The film look amazing, as you’d expect from CGI animation these days, and the colours and detail in the image are simply astounding. There’s plenty to keep you interested, if you like that kind of thing, and the film has a feeling of round, wholesome entertainment about it throughout. Horton’s design, a frumpy, lovable (cough* imbecilic cough*) elephant is well done, his ability to use parts of his body for other things is great comedy material: to wit, using his ears as a swimmers bathing cap is genius, and always makes me laugh. The Whoville design is modelled quite well after Dr Seuss’ original line drawings, the flowing lines and bizarre architecture of the world of the Whos is a stark contrast to the jungle outside the speck. The Whoville opening flythrough in particular, showing us the crazy antics those Whos get up to, is reminiscent of the same world portrayed in live-action in The Grinch, although a lot more widescreen in terms of concept, and a little less restricted by things like, oh, gravity.
If I can be hypercritical for a moment, and as a critical reviewer, I simply must, I have to point out the films one large weakness. Since one of the main characters is portrayed as slightly juvenile, and a little stupid (lovingly so, though!), it means that any lesson or morals Horton learns throughout the story have to be hammered home with all the blunt brutality of a wrecking ball. There’s no subtle lesson to be learned here folks: tolerance and understanding, and acceptance of a larger world yadda yadda are are things we learn at an early age, and the point of this is reamed into us by both dialogue and story points throughout. Ned and Horton are different, yes, but they’re the same, you see… misunderstood members of their respective societies. Oh look, it’s a few minutes of dialogue to say that, when we’ve just seen it anyway.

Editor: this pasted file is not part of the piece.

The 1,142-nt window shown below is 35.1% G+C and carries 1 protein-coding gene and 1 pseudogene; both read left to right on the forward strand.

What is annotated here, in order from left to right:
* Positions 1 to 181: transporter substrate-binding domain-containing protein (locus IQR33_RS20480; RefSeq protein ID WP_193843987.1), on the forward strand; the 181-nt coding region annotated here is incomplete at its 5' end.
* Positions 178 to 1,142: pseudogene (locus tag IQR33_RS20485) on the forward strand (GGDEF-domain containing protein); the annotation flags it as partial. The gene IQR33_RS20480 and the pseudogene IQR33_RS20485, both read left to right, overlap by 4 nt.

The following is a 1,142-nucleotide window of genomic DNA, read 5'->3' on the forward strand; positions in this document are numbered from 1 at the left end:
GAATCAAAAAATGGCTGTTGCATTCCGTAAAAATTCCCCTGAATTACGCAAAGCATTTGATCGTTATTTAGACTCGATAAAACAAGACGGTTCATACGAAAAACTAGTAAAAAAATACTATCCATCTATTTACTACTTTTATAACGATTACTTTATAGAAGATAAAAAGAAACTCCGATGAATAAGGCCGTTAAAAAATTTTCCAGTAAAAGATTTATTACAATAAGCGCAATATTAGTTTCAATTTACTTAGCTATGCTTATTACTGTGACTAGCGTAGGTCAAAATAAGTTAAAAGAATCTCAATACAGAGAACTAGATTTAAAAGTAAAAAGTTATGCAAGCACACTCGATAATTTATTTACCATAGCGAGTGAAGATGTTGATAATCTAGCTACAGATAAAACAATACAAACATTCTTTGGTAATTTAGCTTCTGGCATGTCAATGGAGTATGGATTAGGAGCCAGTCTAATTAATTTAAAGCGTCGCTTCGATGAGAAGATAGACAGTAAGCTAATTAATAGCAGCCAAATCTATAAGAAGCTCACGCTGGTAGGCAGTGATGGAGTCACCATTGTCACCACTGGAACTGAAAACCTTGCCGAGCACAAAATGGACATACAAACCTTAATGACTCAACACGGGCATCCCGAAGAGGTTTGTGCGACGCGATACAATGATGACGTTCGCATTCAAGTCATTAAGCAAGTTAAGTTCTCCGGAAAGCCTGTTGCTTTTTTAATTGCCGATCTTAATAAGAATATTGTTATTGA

Okay, so kids films are films for kids, and sometimes they need to be pummelled into submission by overarching story writers, and films like this can have a negative vibe in terms of a more adult audience: however, I don’t think the issues with banal subversion to teach us a life lesson should put you off this wonderful film.
Musically, John Powell has given us yet another stunning soundtrack, and is fast becoming one of the best score composers in Hollywood. Powell’s ability to craft a story out of the music, to bring the characters and the film to life with panache (unlike Hans Zimmer’s more alternative approach, which is to bludgeon viewers into submission!) is a credit to him, and here, he’s done a bang up job with the films score.
To be honest, I was pleasantly surprised by the quality of this film. I went in with low expectations, and came out the other side actually pleased that the film had done a great job of entertaining me. With this in mind, I can thoroughly recommend Horton and his friends to you. Well done!